The resolution of the Deep Throat mystery didn't clear up much of anything for the media, or even lift the spirits of this depressed profession. After a euphoric day or two spent racing around in characteristic headless-chicken fashion, the news class fell into a state of confusion, bordering on despair.
Mark Felt wasn't the glamorous, high-principled hero some expected Deep Throat to be. Nor was he the fictional composite—or X-Files-ish villain—others were hoping for. He was complicated, and so were his motives, both in helping The Washington Post on the Watergate story 30-some years ago, and in coming out himself now.
Knowing the answer to one of journalism's oldest riddles didn't help us solve the newest one: Are the media good or bad? For some, Felt's emergence was a reminder of the amazing feats that news people can, with talent and pluck, occasionally perform. After Dan Rather spoke up on the subject, the Chicago Tribune said it succinctly, with the poignant headline, "Rather: Deep Throat Proves Press Needed."
For others, this was just another excuse to worry about media abuses, particularly on anonymous sources ("'Deep Throat' Is Out in the Open, and So Is the Sourcing Debate," headlined USA Today), or about the trade's generally low standing with the public ("Media's Reputation Has Sunk Like a Stone Since Watergate," said a headline on the Romenesko Web site, with a link to a Washington Post story).
But is that all there is?
Now that the dust has settled, I think it's possible to glimpse in this episode a few real truths about the media. It turns out that journalists are a lot like Deep Throat himself: a complicated lot, neither the cartoon heroes they briefly were after Watergate, nor the demons they lately have become. This business is full of tricky internal contradictions—in fact, it's often two opposing things at once.
Idealistic and Pragmatic: No sooner had the Felt story broken than journalists were highlighting the sins of the players, flaws in their characters, wrongs they had committed in pursuit of fame, money, career. This applied especially to Felt, but the anonymous-sourcing debate turned the scrutiny inward. The media's puritanical streak is a mile wide, and it comes out most strongly when the story is about us.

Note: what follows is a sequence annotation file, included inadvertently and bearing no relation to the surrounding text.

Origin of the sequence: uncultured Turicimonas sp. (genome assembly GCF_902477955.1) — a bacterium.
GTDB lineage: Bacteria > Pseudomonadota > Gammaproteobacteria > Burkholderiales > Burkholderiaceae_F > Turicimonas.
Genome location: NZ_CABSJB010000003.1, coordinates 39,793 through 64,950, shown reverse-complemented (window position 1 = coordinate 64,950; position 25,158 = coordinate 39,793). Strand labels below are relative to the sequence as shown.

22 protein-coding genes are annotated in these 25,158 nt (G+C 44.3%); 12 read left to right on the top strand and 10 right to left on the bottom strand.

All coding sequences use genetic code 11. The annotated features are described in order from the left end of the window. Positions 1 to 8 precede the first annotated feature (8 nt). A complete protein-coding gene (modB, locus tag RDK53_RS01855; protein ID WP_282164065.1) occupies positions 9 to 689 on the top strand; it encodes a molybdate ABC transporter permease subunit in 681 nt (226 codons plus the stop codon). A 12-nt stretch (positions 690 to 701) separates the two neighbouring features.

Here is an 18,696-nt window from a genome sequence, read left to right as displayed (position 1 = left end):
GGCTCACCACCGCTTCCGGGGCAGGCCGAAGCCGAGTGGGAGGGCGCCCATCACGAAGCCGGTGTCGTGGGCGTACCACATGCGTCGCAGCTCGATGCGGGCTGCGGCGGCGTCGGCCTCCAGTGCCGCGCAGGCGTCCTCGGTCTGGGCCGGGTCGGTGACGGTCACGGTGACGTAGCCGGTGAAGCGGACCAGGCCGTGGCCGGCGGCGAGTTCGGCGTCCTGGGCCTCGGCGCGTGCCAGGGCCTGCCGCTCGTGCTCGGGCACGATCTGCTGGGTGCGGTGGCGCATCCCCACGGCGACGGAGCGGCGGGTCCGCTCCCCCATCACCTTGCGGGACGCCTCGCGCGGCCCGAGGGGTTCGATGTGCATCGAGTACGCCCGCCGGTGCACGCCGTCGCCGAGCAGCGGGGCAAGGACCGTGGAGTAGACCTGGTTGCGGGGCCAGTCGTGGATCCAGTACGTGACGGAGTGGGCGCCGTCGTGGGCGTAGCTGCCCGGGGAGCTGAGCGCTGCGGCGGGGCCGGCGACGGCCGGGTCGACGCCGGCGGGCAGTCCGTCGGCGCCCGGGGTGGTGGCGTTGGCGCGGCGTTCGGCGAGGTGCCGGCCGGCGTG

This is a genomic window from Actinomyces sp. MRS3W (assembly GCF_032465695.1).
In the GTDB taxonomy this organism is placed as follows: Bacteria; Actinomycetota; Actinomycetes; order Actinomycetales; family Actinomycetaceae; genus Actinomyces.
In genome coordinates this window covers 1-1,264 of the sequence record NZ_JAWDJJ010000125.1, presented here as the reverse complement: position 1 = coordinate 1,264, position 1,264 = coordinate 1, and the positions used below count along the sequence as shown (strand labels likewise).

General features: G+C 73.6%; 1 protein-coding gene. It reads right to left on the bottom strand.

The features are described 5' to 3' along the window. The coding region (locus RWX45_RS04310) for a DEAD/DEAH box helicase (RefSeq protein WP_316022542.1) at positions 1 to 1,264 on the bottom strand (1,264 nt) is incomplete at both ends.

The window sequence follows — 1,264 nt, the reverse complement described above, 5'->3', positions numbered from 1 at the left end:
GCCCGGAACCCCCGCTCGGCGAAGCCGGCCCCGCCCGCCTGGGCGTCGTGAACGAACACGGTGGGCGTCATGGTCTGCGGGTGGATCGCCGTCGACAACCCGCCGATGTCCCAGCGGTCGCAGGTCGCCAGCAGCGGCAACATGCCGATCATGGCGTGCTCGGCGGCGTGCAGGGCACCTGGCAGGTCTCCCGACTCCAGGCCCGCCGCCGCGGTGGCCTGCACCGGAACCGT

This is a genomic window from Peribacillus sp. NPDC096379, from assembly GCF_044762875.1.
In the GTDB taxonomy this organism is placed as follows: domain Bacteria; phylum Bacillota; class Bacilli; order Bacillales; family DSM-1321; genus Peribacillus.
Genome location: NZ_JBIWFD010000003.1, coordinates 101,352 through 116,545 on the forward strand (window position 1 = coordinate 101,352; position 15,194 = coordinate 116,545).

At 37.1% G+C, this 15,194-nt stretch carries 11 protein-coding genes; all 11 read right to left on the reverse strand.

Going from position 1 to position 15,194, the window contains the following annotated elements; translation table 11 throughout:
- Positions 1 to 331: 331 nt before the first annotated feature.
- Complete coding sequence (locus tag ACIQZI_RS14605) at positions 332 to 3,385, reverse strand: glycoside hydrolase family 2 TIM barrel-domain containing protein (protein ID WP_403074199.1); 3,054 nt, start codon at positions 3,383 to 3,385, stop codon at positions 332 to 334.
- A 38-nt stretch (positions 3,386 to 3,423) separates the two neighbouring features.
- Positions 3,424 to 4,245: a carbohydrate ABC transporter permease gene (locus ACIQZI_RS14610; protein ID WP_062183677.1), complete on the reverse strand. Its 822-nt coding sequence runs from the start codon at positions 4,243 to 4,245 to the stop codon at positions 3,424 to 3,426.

Yet for all their idealism, the media are a deeply pragmatic tribe. Even as we obsess about ethical lapses and motivations, we wind up letting real-world results be the final judge of our work. "It's all about impact," I heard a blunt editor bark more than once when I was a Washington Post reporter. Maybe Felt broke the law when he helped Bob Woodward, and his motives were mixed at best. (Woodward, I should note, was my boss for several years and is now my friend.) But the story that Felt leaked revealed a higher order of corruption than his own, and the former justifies the latter. That's the media's collective view, anyway (with some ideology-driven exceptions). It's a sophisticated kind of pragmatism, in that it takes more than a sentence to explain. There's still room in this business for nuance.
Chaotic and Orderly: Journalists are insecure creatures, prisoners of the last decent opinion uttered in their vicinity. Thus, when the Felt story broke, reporters ran around asking everyone what they thought about it, and believing (for a moment) that what everyone said was true. Chaos reigned and, frankly, we looked pretty ridiculous. My favorite absurd headline came from an item on Romenesko, picked up from The Baltimore Sun: "Most in High School Honors Class Say Deep Throat Did Wrong." Even the brains hate us!
But this chaos is deceptive, because it's a chaos that ultimately yields a kind of order. Even now, just 10 days after the story broke, the opinions are shaking out rather neatly. What Pat Buchanan and Chuck Colson think of Deep Throat isn't worth much. Nor is the blind lionizing of Felt at the other end of the ideological spectrum. Felt is who he is. What matters is whether the story he told—and the story The Post told about him—was true. And it was.
Shortsighted and Farsighted: In the short run, we tend to let our trade's petty internal values—get it first, beat the other guy—trump the values that matter to our audience. From the earliest hours, the great media outlets were obsessed with the idea that The Post had been "scooped" by Vanity Fair, which broke the Felt news. The New York Times was especially hot on this theme, still nursing a subconscious grudge about being scooped in a much larger way 30 years ago. Never mind that you can't really get "scooped" on a story you were trying to keep secret. The public didn't care who outed Throat first. In their view, Throat outed himself, which he did.
Still, after the petty kibbitzing is over, in the long run media people are pretty good at giving credit where it's due. Three decades ago, we decided to make a few Washington media figures the heroes of our profession, even though we still didn't know all the particulars, not even the identity of a key source. We did this because the story panned out. We also did it because we had a professional and personal sense of what these people—Woodward and Bernstein, Ben Bradlee, Katharine Graham—were made of. Every craft creates its own giants, and who they are tells you all you need to know about the craft's true values.
Surprise, surprise: Our giants are not the cable screamers, the celebrity-underwear sniffers, the slingers of gossip and tripe. Our giants are the ones who worked like crazy to snag a huge story, and nailed it. It doesn't get more farsighted than that.
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